Will the weather mess up the big game?
BROWNSVILLE (NEWS CENTER 23) — The Super Bowl this year will take place during the time of year famous for East Coast snowstorms, including 2013's Winter Storm Nemo.
Can you believe Super Bowl XLVIII will be the first outdoor Super Bowl ever to be held in a cold-weather city, hosted at Met Life Stadium in the New Jersey Meadowlands?
This is not only interesting news for football fanatics but for meteorologists as well. Why?
An Arctic cold front will sweep through Monday, sending temperatures plumeting down.
Highs Tuesday in northern New Jersey is forecasted to not rise out of the teens, and may barely rise into the low 20s on Wednesday.
We will be seeing persistent west to northwest winds produce wind chills in the single digits on Tuesday. And those morning lows for Tuesday, Wednesday and Thursday will likely be in the single digits.
We're still a week away from Super Bowl Sunday, so it is not possible to confidently predict specifics, such as snow, wind, and temperature for the game at this time. It's still too early.
But we can guess a little of what MIGHT happen.
As the artic air sweeps through the region this workweek, it appears, the freezing cold will warm up just a bit by the weekend as the air leaves the area.
Instead of daily highs in the teens and 20s, 30s or even perhaps low 40s will be possible for the big weekend, closer to average for early February.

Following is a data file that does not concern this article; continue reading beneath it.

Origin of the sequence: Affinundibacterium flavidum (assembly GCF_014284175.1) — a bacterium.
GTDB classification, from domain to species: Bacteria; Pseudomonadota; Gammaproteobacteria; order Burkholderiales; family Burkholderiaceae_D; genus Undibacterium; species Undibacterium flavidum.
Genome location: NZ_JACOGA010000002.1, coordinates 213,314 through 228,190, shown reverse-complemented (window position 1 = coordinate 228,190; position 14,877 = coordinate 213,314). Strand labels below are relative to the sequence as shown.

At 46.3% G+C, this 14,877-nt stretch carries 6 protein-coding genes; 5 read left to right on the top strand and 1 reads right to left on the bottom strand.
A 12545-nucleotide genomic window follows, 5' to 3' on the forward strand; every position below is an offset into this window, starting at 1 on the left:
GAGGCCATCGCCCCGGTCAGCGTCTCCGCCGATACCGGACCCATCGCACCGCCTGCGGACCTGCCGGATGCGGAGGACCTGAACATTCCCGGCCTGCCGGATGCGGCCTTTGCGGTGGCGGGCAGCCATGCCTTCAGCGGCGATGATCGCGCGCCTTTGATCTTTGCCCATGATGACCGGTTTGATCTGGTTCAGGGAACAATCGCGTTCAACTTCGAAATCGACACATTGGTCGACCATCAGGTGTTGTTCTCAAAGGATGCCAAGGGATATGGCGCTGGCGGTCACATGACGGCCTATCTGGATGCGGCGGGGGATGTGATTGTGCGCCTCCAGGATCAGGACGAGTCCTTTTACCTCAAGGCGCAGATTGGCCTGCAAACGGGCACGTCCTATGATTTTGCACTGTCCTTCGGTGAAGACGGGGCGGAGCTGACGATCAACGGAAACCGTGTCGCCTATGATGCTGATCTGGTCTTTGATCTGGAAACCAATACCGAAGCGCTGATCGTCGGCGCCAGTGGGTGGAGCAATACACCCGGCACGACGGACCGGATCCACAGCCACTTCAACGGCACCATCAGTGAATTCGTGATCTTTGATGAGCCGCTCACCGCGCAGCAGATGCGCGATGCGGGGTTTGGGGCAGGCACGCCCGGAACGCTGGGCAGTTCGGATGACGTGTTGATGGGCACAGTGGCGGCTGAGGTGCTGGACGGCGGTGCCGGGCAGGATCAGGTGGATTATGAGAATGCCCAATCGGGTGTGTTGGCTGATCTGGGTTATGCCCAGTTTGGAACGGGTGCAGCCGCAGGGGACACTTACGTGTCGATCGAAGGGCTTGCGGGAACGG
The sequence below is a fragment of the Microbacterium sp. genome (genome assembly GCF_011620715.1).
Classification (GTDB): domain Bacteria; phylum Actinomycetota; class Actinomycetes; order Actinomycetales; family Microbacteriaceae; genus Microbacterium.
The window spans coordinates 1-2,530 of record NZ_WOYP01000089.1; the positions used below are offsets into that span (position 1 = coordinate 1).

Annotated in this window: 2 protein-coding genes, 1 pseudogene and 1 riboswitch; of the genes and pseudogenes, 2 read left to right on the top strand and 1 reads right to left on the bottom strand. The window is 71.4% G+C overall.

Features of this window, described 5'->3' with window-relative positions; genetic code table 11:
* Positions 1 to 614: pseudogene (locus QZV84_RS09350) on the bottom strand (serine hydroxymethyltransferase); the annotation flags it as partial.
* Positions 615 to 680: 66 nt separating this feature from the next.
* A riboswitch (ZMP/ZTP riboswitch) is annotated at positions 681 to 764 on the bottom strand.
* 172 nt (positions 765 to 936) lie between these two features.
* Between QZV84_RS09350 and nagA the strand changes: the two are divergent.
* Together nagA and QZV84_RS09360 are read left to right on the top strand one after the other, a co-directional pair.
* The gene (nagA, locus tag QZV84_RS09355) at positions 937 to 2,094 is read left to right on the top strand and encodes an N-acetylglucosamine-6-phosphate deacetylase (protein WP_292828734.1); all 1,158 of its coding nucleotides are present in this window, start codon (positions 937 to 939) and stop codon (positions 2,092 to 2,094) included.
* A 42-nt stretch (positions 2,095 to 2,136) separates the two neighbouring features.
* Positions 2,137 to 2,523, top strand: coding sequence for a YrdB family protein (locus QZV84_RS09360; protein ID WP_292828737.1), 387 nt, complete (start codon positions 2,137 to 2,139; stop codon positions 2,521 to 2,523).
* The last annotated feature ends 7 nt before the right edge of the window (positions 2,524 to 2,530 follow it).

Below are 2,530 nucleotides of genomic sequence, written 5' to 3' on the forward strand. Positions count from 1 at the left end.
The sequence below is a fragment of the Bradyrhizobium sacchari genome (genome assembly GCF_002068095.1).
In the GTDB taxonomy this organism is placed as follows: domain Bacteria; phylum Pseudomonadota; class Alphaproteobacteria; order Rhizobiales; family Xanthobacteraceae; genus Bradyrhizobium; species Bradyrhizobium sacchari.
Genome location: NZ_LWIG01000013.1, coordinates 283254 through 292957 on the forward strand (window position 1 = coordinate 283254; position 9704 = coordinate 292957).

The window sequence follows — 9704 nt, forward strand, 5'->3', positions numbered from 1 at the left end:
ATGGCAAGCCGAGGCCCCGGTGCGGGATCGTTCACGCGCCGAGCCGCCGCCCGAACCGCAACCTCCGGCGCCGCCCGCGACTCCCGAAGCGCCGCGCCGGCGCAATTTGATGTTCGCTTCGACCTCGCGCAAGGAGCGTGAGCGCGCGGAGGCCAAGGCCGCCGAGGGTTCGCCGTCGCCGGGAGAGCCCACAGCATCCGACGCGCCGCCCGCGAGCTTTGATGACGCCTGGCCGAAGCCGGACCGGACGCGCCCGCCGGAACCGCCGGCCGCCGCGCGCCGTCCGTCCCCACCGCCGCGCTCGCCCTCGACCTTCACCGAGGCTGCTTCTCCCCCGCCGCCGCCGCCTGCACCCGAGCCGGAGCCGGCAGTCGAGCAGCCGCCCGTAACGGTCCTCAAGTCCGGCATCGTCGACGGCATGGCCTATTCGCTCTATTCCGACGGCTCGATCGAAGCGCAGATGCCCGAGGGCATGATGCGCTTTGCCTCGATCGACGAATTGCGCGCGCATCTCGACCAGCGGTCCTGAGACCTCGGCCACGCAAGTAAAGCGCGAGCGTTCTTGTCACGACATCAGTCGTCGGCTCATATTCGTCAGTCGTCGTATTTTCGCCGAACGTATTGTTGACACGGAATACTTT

BUT, there are still other factors at play. Because the cold air will be leaving by the weekend, this only means, the chances of moisture coming back to the area is high.
There is a frontal system expected to slide into the Northeast Saturday, potentially lingering into Super Bowl Sunday.
Although a major storm system is ruled out, snow, sleet and freezing rain are not.
Quick Fact: February is the snowiest month, on average, in Newark (9.5 inches).
So here is our predicted forecast, if the weather allows, there will be many more outdoor Super Bowl games to come, but if there are unfavorable weather conditions, this may be the first and last out door Super Bowl game for a long time.
And as Jon Erdman, senior Meteorologist for the Weather Channel, puts it "while most fans will be on the edge of their seats for three to four hours on Super Bowl Sunday, many meteorologists will remain on the edge of their seats into next week as the forecast details for this historic Super Bowl become clearer."